Earlier this summer, . What makes this incident even more uncommon .
Citing this incident—and the fact that use of a Taser would give police officers yet another line of defense before using deadly force—Police Chief John Troxell asked the Board of Selectmen for a supplemental appropriation of $11,041 to purchase enough Tasers to arm his officers.
While First Selectman Gayle Weinstein said she "absolutely be able to consider and advocate [for the Tasers] as a capital request," she felt as though Troxell's request "doesn't rise to the level of supplemental appropriation."
The Weston Police Commission .
"You had a budget cycle if you felt it was that important," Weinstein said. "To me, it's a question of timing."
Police Commissioner Beth Gralnick told the selectmen that given the current economic climate and budget constraints, they decided not to pursue the acquistion of Tasers in the previous budget request.
"The reason we bring it up now is because of this incident," Gralnick said, referring to event which occurred earlier this summer.
"I see this to be an isolated incident," Weinstein said. "I don't want to be reactionary."
Troxell said he had originally wished to raise funds for the Tasers privately, but the incident earlier this summer raised some urgency. The department currently has three Tasers in their arsenal, Troxell said.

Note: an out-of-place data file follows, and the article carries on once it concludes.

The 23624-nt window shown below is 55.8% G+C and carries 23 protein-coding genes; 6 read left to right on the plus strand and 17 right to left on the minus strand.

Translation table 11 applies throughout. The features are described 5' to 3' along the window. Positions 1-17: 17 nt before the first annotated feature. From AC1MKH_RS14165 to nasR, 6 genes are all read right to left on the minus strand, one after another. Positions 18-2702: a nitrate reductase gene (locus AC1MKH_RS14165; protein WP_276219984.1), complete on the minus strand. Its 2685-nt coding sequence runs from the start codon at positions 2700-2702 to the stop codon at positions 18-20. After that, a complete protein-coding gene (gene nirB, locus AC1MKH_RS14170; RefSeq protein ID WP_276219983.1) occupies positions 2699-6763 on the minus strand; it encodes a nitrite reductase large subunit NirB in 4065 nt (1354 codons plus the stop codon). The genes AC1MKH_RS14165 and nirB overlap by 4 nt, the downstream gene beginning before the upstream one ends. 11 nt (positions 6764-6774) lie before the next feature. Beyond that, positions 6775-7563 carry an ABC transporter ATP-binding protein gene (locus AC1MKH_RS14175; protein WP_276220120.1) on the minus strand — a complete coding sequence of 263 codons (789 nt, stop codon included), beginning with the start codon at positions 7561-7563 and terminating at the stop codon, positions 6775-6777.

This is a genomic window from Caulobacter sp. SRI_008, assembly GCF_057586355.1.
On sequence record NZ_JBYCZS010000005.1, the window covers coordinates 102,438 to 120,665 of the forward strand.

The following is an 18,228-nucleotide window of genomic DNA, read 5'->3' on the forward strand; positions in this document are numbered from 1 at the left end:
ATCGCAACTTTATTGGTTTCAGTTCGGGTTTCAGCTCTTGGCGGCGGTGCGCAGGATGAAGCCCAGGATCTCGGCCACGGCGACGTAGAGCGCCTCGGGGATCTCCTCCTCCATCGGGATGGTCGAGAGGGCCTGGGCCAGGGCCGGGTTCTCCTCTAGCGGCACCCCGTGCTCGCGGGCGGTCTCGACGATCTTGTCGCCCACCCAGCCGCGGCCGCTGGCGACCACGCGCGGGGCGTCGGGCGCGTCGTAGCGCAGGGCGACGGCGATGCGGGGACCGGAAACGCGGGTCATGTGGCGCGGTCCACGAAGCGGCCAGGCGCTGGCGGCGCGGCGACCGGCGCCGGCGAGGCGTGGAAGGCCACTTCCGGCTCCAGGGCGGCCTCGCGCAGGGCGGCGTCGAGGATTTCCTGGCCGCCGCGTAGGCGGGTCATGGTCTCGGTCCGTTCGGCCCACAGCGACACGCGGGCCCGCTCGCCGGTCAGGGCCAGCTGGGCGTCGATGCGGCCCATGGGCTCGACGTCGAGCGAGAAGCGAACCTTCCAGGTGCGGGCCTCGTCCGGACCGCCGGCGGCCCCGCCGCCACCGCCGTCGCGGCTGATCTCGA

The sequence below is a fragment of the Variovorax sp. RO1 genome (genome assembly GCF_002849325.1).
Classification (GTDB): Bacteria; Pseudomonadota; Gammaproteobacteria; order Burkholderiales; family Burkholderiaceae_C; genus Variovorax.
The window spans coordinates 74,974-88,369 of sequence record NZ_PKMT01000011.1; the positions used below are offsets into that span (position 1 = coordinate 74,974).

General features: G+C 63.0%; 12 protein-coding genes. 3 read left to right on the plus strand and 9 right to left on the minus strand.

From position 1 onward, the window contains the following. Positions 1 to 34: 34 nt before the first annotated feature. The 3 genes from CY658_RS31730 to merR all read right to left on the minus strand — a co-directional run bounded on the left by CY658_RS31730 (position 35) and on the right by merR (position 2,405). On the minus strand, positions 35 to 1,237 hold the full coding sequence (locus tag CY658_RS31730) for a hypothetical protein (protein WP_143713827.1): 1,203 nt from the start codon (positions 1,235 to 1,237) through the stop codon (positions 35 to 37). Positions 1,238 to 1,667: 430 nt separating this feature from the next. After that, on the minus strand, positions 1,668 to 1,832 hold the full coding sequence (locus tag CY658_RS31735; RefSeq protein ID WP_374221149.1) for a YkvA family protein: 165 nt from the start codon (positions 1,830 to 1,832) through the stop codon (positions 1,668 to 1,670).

Selectman Dennis Tracey wondered why officers couldn't share those three devices.
"Every piece of equipment is issued to an officer—it is their responsibility" to make sure their weapons are working right, Troxell said. Officers know everything they carry on their belt, he said, and if they were unfamiliar with something they carried, even a few extra seconds of having to make a decision that would normally be a memory reflex could make a big difference.
Sergeant Pat Daubert said that neighboring police departments all have Tasers and have come in to Weston to help out Weston officers. He also said the incident earlier this summer isn't the only time when a situation has taken a turn for the worse.
"I need to be properly equipped and trained for the job," he said. "If you don’t buy me [a Taser] soon, I’m going to spend my own money, and with the permission of the chief, I’d like to carry it."
Daubert said he needs equipment which will "put me in a better position so I can go home to my family safely."
Selectman David Muller said he wouldn't be surprised if more donations came in after the department's need was publicized.
"It’s not a lot of money, but on the other hand, we’ve had lengthy discussions about much smaller amounts of money," he said.
Muller echoed Weinstein's sentiments about perhaps being reactionary.
"I don’t think that one violent incident precipitates another," Muller said.
Following the discussion, the selectmen unanimously approved a $1,000 gift from Lynne and Jack Dodick to be used to fund the Taser project.
Troxell said if people were interested in donating money to arm Weston's Finest with Tasers, they could simply send checks made out to the department with "Taser" in the memo line.
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